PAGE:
Canadian Film Development Corporation, Guardian Trust Company, Columbia Pictures, 86 Minutes, 90 Minutes (premiere cut)

Review:

“A shadow shall fall over the universe, and evil will grow in its path, and death will come from the skies.” – Narrator

Fuck, this movie is so damn cool!

However, it does lack in the “heavy metal” department, as far as the music goes. That’s not to say the music is bad, this is just a lot less heavy than the title implies. Still, this developed a really strong cult following and for very good reason.

I love the rock and pop tunes in this, though. I mean, where else can you see a sword and sorcery story with sci-fi elements playout to a Devo song? Nowhere!

This entire movie is an animated anthology. The various segments were inspired by some of the stories and art that appeared in the pages of the Heavy Metal comic magazine. This is also a very adult cartoon, as it features nudity, sex and violence. There really isn’t anything here for kids but I saw it as a kid and it blew my mind. The ’80s were a different era, though. Kids today can’t watch Gremlins without needing the light on till they turn thirty.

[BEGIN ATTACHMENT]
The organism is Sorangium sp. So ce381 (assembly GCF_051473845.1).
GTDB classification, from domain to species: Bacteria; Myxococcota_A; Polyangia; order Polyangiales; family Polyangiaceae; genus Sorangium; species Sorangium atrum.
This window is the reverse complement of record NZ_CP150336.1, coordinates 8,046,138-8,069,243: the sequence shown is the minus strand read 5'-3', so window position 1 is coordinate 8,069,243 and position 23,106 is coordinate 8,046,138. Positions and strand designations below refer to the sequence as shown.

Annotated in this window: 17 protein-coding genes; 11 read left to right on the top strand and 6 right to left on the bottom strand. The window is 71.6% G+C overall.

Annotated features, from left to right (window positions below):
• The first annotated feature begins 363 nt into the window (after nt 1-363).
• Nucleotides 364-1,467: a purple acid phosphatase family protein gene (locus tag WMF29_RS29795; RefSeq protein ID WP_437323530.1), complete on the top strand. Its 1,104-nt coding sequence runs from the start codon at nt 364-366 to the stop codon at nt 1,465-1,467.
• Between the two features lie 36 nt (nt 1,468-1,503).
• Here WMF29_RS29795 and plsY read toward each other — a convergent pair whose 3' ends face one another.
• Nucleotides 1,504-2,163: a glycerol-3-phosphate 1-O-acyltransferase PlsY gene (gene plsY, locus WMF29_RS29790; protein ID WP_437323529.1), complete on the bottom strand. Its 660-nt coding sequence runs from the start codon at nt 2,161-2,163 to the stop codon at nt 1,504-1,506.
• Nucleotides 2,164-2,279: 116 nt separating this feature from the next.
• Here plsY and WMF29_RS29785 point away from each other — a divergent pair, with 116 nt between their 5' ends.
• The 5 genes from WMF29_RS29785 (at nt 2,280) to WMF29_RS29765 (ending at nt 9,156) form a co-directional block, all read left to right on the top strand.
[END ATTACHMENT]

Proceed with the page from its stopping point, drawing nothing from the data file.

Anyway, this was produced by Ivan Reitman and it featured a lot of his regular actors in voice roles. It’s kind of neat watching this for the first time in years and hearing John Candy, Harold Ramis, Eugene Levy and Joe Flaherty. It almost needed Bill Murray in there to round it out but it was still pretty dope hearing these comedic legends voices pop up in something like this.

That being said, this is just a really unique experience and it still conjures up a sort of magical feeling when watching it.